Extra advantages of employment mediation
The advantages of mediation in an employment context are broadly the same as for any other business context. The unhappy road which leads ultimately to a tribunal hearing can be avoided to the same advantage as the unhappy road to the County Court.
The dispute can be resolved fast, with far less expense. Often, neither party needs legal advice. The element of stress is downgraded from “severe and continuing” to “light and short”. We suggest the most important advantage of mediation in a Employment dispute is secrecy and confidentiality. This is usually as important to an employee as to the employer.
Although confidentiality agreements are often demonised, in mediation, confidentiality is the norm. A contractual term requiring confidentiality is written into most mediation agreements. That means even in the rare event that your mediation meeting fails to result in agreement, confidentiality must be maintained.
An application to an employment tribunal will usually terminate all goodwill between the employee and employer. As a result any continuing employment will be scarred for ever by that dispute. Mediation does not have that effect. Any damage to the employment relationship could be shallow and forgotten after a week or two.
For both parties, mediation provides a quick, comfortable and stress-free opportunity to close the door on the problem through a settlement agreement.
Healing a long-running sore
Many employment disputes do not arise from a sudden disagreement but accumulate over time until some particular event becomes the “last straw to break the camel’s back”. In such a case, the very fact of both sides being able to put their case confidentially to the mediator and then, as far as they wish, openly to each other, enables each to see the position of the other with new clarity and understanding. That is most conducive to agreement.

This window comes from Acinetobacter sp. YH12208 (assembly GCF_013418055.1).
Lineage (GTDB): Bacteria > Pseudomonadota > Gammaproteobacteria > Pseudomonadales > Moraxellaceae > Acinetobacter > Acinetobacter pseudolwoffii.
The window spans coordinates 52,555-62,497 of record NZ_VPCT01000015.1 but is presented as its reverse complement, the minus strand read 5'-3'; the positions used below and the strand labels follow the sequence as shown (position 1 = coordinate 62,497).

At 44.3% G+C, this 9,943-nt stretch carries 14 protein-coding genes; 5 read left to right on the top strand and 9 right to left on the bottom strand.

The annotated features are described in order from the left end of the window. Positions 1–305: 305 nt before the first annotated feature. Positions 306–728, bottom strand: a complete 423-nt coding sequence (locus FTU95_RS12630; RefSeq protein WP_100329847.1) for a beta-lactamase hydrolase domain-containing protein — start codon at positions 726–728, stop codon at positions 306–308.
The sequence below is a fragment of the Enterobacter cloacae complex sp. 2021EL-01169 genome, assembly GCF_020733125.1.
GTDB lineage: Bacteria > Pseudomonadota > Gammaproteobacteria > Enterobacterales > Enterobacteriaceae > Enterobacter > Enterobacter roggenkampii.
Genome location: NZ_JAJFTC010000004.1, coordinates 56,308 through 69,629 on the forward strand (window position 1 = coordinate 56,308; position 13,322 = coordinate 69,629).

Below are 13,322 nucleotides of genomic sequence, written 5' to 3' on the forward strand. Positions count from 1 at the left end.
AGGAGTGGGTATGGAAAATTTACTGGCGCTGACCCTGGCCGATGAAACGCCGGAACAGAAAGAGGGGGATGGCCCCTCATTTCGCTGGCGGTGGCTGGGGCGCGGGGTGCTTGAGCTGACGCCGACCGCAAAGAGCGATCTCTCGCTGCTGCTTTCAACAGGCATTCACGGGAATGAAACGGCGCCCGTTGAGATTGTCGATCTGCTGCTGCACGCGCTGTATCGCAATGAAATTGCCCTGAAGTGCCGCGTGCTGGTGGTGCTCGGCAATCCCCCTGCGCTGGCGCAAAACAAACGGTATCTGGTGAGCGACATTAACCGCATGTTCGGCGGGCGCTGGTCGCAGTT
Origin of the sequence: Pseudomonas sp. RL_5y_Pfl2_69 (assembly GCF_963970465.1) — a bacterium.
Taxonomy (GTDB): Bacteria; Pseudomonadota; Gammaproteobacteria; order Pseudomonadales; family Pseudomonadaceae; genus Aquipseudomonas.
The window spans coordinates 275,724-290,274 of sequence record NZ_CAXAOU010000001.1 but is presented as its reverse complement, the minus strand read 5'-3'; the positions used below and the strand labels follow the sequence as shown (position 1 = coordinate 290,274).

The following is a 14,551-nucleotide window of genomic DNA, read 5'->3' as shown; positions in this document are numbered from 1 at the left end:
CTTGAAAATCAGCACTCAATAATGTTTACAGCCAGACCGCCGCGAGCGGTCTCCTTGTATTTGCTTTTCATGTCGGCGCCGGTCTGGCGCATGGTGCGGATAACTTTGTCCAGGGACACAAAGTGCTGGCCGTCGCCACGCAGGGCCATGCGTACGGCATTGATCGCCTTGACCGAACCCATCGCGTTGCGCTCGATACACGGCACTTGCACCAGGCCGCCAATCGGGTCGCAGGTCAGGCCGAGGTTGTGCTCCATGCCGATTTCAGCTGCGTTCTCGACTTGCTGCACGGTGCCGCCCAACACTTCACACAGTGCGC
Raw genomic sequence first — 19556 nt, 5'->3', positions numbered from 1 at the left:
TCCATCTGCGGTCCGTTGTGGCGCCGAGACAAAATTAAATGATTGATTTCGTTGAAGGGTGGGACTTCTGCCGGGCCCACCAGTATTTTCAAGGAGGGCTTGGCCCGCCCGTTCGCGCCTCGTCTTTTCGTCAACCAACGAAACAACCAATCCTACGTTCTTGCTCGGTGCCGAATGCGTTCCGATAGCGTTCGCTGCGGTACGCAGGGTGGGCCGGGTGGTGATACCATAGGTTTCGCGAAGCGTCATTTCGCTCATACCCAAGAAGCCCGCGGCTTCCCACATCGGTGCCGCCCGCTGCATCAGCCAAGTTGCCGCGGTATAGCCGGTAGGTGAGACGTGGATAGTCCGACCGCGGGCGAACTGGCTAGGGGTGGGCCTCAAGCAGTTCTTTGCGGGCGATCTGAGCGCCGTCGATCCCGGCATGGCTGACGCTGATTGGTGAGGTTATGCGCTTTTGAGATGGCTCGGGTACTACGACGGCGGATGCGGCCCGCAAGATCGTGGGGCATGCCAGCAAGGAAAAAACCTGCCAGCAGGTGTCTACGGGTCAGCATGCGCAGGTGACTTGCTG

Disputes with multiple employees
Mediation is also an extremely efficient way to deal with the dispute which affects multiple employees. They could be represented by a trade union, an informal leader, or not represented at all. This is one of those rare situations where the Mediator will accept that a party consists in several people all of whom would like to be able to speak. The situation does require an extended meeting time but does provide a forum to deal satisfactorily with those disputes which drag on for ever.
It is particularly useful to be able to settle a labour dispute in the course of an ongoing substantial project where a misunderstanding with just one team can cause a bottleneck costing millions of pounds a day.
If by chance either side requires an experienced negotiator then the Mediator is also available to take that role. Of course, that role is quite different from his role as a Mediator.
The procedure for employment mediation
- employment mediation rarely requires a large volume of documentation;
- employment mediation usually requires less time to resolve. A 3 to 4 hour meeting is likely to be sufficient, as against a full day for a business dispute.
- it is usual for the mediation meeting to take place in the employer’s premises and for the employer to pay the full cost of both sides. That means that a mediation meeting can be set up quite quickly since the venue can be made available at short notice and the employee is unconcerned at the cost.